KURZMANN (Author, Left to Die): The ships were heading toward - or
limping you might say - toward base.
When a lone submarine in the area aimed its torpedoes at the USS
San Francisco which was a flagship, but the torpedoes missed and it hit
the Juneau by mistake so to speak.
We were about 3,000 yards from the Juneau when it happened.
Victor Gibson was standing watch on the bridge of the San Francisco.
(USS San Francisco Crew): All at once I saw two torpedoes coming kind of
from our port side towards right across the front of our bow and then when
they got by us I went to the starboard side and the one that was closest to
the San Francisco, it looked to me like that was the one that went on over
and hit the Juneau and pow! Fifteen
or 20 seconds, the Juneau was destroyed.
CECIL: She was
there one minute and I looked away for a second and I looked back up and all
there was was a cloud of smoke with a big explosion.
And when the smoke cleared, there wasn't anything on the water.
Couldn't see any survivors at all.
But there were survivors. Of the Juneau’s 700-man crew, about 140 were
thrown clear into the water, many of them suffering with terrible wounds.
was without a doubt the most horrifying thing we’d ever seen.
B-17 crew chief William Entrikin was on a routine search mission when he saw
the Juneau explode.
ENTRIKIN (B-17 Crew): People were clinging to anything that they could cling
to and of course they were all well covered with bunker sea and oil, and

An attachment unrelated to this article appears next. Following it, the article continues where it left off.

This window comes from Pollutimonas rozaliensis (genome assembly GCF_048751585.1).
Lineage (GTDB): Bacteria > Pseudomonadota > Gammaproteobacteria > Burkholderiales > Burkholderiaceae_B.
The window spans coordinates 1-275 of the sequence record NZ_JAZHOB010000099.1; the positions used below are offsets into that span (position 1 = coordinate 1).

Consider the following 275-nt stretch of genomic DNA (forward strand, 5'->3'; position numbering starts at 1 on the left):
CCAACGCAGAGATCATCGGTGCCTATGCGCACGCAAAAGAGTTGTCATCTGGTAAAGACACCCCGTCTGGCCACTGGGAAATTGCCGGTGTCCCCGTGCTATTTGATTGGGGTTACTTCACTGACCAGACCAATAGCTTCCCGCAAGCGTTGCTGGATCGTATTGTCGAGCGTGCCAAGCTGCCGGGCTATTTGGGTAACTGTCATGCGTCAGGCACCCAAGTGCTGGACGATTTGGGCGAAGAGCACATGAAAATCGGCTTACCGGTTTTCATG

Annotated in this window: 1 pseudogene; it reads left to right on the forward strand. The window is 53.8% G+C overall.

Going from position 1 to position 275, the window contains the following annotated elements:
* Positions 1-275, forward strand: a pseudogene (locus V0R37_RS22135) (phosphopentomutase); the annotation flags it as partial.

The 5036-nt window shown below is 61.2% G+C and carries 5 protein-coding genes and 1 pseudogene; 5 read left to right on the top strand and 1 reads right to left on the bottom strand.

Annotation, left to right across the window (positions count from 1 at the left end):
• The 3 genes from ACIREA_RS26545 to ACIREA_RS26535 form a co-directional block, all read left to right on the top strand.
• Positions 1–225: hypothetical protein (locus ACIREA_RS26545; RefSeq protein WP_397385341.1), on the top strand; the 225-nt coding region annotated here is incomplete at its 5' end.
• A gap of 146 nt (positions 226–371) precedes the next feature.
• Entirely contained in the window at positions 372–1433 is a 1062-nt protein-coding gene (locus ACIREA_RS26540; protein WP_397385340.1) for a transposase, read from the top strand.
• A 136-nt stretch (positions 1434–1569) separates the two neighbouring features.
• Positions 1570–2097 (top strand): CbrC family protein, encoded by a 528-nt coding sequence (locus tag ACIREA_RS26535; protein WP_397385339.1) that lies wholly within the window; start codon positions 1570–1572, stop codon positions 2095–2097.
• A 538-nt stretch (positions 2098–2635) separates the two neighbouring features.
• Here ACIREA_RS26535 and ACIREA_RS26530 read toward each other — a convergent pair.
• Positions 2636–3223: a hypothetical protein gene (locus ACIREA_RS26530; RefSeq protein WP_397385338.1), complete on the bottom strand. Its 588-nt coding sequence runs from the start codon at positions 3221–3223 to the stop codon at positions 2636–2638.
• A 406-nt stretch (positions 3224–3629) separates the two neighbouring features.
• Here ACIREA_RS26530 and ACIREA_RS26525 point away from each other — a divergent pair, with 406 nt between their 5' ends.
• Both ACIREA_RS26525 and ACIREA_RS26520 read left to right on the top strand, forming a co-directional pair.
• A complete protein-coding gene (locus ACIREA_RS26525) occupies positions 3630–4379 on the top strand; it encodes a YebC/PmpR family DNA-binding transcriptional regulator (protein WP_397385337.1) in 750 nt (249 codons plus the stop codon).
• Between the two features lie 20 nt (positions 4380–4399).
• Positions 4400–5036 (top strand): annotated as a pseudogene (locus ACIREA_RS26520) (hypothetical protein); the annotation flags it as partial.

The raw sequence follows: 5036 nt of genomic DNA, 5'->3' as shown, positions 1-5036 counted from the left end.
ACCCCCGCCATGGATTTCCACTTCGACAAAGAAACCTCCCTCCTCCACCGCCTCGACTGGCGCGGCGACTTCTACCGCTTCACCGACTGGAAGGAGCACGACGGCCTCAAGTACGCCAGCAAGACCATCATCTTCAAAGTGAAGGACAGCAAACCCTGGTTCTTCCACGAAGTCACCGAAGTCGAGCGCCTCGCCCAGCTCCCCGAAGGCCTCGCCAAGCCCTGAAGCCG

black as tar and hardly recognizable as human beings.
lot of them just died right there you know in the water, they drowned, they-
because the- there was nothing to hang on to.
There was hardly any debris left.
So there were maybe a hundred men or so who got aboard these three
Signalman Lester Zook was a seasoned crew member of the Juneau.
ZOOK: We could
look and see our other ships going away. I mean, they were just- split out right away.
But there was due cause for that.
We were in the torpedo junction.
Frank Holmgren was 19 when he joined the Navy, despite not knowing how to
(USS Juneau Crew): And they kept going and I heard the guys start saying
"they ain't gonna come back" and the other ones said "oh
yeah, they’re gonna come back and pick us up." And the next thing we know - they're gone.
After the task force’s two admirals were killed in the night battle, Capt.
Gilbert Hoover, commanding officer of the USS Helena, assumed command.
Captain Hoover, had refused to send a radio signal for help for these men
because he'd been given orders not to, not to use the radio because of the
possibility that the Japanese would pick up the signal and he was convinced
that no human being could have survived after that hit.
So he decided rather than go back and look for survivors, that the
ships should continue on toward base.
LESTER ZOOK (USS
Juneau Crew): They’re not going to stay there and get destroyed
themselves, but they will come back that night and look for us.
Then when the next day we didn't see 'em again, it's still - it's
still no point of getting hardly nervous you know about it, because the
planes could have reported us like they should have and probably did, so a-
rescue is imminent.